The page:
What happens here is that the path to the image file is encoded in the first array (we’ve removed the prefix to keep our client confidential), and then the code is read from the PNG file (which is all chars after the cls::: prefix). The next step is evаl(bаse64_decode which is run to decode the information from the image file, and then the $view, which is where preg_replace is run. As is widely known by PHP coders, running preg_replace with /e flag is effectively equivalent to running the eval() function. The afflicted webserver has been tricked into serving up malicious code to its customers. Because of clever obfuscation the mechanism of the attack is not apparent—at least not until 6Scan quarantined it and analyzed its function.

The Damage Done

Once the obfuscated JavaScript has been loaded onto the site it then probes each visiting browser for vulnerabilities. When a vulnerable application is detected, the C&C server dynamically loads up to 4 exploits which can be used to further compromise the visiting browser as well as the device running it.

Though the obfuscation was rather tough, we managed to decode it to see what exploits are loaded. They included 2 Java exploits, a Flash exploit and an interesting Silverlight exploit  ( ). All of the exploits give the attacker the ability to execute arbitrary code on the victim’s computer.

6Scan Customers Benefit

Our innovative approach to detecting, quarantining, and analyzing malicious code—all in real time—brings benefits to every 6Scan customer. Our automated service puts this power in the hands of even the smallest business and our threat analysis shows how hackers work and enables us to stay one step ahead of the next attack.

21 04, 2014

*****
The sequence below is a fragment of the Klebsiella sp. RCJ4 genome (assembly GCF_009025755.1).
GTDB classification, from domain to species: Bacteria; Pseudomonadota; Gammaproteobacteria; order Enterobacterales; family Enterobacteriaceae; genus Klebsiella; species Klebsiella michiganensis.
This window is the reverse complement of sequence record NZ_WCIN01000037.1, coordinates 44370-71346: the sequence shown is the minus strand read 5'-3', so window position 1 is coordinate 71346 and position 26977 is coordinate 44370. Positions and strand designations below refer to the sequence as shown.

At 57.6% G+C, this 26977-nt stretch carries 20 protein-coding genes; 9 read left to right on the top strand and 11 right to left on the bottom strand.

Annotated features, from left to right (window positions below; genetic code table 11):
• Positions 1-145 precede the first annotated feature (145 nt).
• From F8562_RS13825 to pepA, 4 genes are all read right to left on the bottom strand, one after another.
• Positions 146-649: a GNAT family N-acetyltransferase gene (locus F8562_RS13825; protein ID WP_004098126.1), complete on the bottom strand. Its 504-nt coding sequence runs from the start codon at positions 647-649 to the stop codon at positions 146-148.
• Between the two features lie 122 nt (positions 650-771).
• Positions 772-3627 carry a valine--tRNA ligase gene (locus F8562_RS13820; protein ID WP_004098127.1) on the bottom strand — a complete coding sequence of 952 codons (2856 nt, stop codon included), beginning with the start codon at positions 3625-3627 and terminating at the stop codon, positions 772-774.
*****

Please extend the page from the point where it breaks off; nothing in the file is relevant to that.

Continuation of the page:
Heartbleed’s Long Dangerous Tail


It’s been two weeks since the Heartbleed bug was disclosed, and, here at 6Scan, we’re encouraged that 99% of the sites we scan, and 100% of the sites we protect, are unaffected by this critical vulnerability.

Unfortunately, the 1% of sites we scan that are affected represents thousands of destinations with millions of monthly page views. We’ve researched these sites and grouped them by Alexa rank (see image below). The vast majority are part of the internet’s “long tail” small sites – ranking outside Alexa top 1,000,000 – that serve niche communities and special interests.

It’s tempting to marginalize these vulnerable sites because of their size, but don’t. Left unchecked, these small sites put everyone at risk.

Why? Breaching small sites is an essential part of the black-hat economy. They provide the resources for hosting phishing pages, infecting consumers, avoiding malicious IP black listing, launching DDOS attacks and many other nefarious activities. Protecting these sites, and their visitors, is critical for ongoing viability of the internet.

While Heartbleed had many of us primarily concerned with larger properties and institutions running vulnerable Open SSL versions, it’s important to remember that small sites pose a threat as well.  If you’re concerned about the smaller sites that you visit, there are a variety of tools available that claim to provide information on a website’s Open SSL status, including this one.

The chart below shows the breakdown of effected Heartbleed websites by Alexa rank. 1.3% of the vulnerable sites are within the top 100,000 most trafficked sites on the internet. As a reference point the 100,000 ranked site would average about 25,000 unique page views per month. What makes the long tail so dangerous is than over 90% of the sites still affected are outside the top 1 million.